For Health and Happiness of Mind (and body)
Sāttva (sāttvika) – meaning purity in Sanskrit. One of the Trigunas (universal qualities) that pervade all creation. These are the qualities that govern the universal consciousness. The three together are Sāttva, Rājas (Rājasika) and Tāmas (Tāmasika). In terms of the macrocosm, Sāttva is infinite clear space, Rājas is atmosphere and Tāmas is solid substance / matter.
Each life form; every human being is a microcosm – a perfect replica of the great creation. In the human mind, Sāttva is the pure essence of light, right action and spiritual purpose. Rājas is the movement, the change(r) and the irritation / excitability – the initiator. Tāmas is the inertia, the darkness and confusion. Where the tridoshas govern the body and can be the cause of health or disease of the tissues, so trigunas influence the mind and the mind can have such an influential hold over the body. They can give clarity, perception and intelligence or be the cause of lethargy, doubt, anxiety and impure or unclear thought.
More on Rājas and Tāmas in a different post. I wanted to write about Sāttva because I mention it regularly in reference to certain foods and herbs. Every thing, every living substance (life force) has some of each of these qualities. For example; without rajas, for every good and pure intention there could be no right action or initiation and without tamas, there can be no grounding or stability. In order to live a life, in human form, we are all made up of all of these qualities. It is possible to increase the proportions of the desirable aspects of our natures, but this can only be done through right actions, right thoughts and right living. Sāttva is not cultivated just because a person wishes to be and contrives to act “more sāttvic“.
Caraka Samhita says “individuals having the excellence of mental faculties are characterised in good memory, devotion, gratefulness, wisdom, purity, excessive enthusiasm, skill, courage, valour in fighting(!), absence of sorrow, proper gait, depth of wisdom and sincerity in actions and virtuous acts” These are the characteristic features of a Sāttva-sāra (sattva predominant) individual. (caraka samhita Vol II, Cha VIII, 110)
A Sāttvic diet consists of items which increase the Sāttva qualities of our minds. Nurturing health through happiness and from the principle qualities of the food that we consume (in predominance) is a fundamental principle of Ayurveda. It is not enough to simply follow a healthy diet, rich in nutrients. That food also must nourish your mind and soul, it should be full of sunshine and forces that will enrich you, as an individual. Everything in Ayurveda is balanced, it is recognised that everybody is made up of varying proportions of all qualities, be it the mahabhutas of the tridoshas (vata, pitta, kapha) producing the physical body or the trigunas of the mind.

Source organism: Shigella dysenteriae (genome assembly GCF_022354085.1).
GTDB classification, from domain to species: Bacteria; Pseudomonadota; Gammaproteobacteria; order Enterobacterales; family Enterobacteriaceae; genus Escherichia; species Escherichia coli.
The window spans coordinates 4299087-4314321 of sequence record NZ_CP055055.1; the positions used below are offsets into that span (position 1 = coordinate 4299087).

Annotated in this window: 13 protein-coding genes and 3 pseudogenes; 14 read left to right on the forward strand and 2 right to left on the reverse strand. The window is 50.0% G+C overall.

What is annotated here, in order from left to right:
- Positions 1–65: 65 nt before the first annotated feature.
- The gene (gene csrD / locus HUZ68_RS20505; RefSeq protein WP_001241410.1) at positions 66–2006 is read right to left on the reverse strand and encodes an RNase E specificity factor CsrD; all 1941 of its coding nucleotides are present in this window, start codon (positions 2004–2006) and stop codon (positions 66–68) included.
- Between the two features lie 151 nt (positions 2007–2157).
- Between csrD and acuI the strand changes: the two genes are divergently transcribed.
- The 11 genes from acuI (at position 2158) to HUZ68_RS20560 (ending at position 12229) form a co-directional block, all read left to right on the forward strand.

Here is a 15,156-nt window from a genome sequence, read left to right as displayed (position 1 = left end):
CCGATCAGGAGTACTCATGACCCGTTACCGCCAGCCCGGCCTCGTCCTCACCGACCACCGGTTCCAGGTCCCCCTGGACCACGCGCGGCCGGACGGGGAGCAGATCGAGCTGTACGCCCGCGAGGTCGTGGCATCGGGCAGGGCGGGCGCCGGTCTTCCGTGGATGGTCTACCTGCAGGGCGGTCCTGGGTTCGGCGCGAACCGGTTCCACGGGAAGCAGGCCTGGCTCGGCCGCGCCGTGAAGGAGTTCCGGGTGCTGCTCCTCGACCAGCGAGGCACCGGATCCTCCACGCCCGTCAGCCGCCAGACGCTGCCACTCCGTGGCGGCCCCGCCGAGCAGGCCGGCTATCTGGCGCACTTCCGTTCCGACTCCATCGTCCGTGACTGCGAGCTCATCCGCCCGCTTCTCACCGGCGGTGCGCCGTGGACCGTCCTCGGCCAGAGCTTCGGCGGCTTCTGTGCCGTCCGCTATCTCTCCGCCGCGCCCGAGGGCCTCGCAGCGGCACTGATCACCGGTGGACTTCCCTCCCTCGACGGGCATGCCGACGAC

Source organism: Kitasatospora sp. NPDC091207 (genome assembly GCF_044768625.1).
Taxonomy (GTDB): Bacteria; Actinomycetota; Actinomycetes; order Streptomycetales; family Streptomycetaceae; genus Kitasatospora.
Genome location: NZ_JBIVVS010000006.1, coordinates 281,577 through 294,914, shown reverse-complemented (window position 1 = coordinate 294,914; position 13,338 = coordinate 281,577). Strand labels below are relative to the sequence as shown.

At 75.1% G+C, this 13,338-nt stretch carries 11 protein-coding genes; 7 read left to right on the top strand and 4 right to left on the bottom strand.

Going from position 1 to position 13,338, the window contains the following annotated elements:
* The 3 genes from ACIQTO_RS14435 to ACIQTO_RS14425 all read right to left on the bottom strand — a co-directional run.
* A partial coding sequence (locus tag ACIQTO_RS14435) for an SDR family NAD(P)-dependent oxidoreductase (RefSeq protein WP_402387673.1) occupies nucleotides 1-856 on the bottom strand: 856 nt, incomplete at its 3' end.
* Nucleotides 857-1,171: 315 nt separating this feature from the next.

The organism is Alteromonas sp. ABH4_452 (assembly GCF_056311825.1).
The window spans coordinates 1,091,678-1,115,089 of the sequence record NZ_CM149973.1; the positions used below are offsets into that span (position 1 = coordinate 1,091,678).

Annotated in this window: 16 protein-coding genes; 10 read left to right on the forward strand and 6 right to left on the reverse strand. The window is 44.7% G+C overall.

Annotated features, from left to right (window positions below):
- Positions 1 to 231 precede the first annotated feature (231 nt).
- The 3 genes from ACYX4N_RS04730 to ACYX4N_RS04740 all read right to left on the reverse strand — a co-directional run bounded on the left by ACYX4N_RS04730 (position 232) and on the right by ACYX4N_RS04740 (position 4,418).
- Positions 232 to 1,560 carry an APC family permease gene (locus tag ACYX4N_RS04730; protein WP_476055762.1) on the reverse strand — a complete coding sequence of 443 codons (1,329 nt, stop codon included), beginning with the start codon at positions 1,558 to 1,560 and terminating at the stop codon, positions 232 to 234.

By nature, Sāttvic foods are predominantly vegetarian, however, according to Ayurveda, each individual is just that (unique) and in certain circumstances, every food could be vital to that person. By the same token a Sāttvic food item may not always have Sāttvic quality. For example, in winter months, a peach cultivated under plastic and warmed by electricity in order to grow, cannot have the same Sāttvic qualities as one, grown in the summer months (correct season), in it’s correct environment. Everything has to be contextualised.
So – here is a basic list. As I study more, I will add to and edit this. Thus far, I have only been able to find general information which I cannot find referenced in Caraka, Sushruta or Ashtanga. I intend to study further and will verify this as soon as have a trusted source!
My intuition, however, tells me that you can just feel that quality in certain foods – we all long for the summer months where honey-sweet fruit and vibrant aromatic herbs are available to us in abundance.
No one can deny the complete joy to be had from fruits and veggies cram packed full of sunshine sweetness in those summer months – with some more information, maybe we can start to learn how to carry that feeling through some of the darker colder winter months so that we can ease that feeling that creeps in as the short dark days start to take effect on our spirits.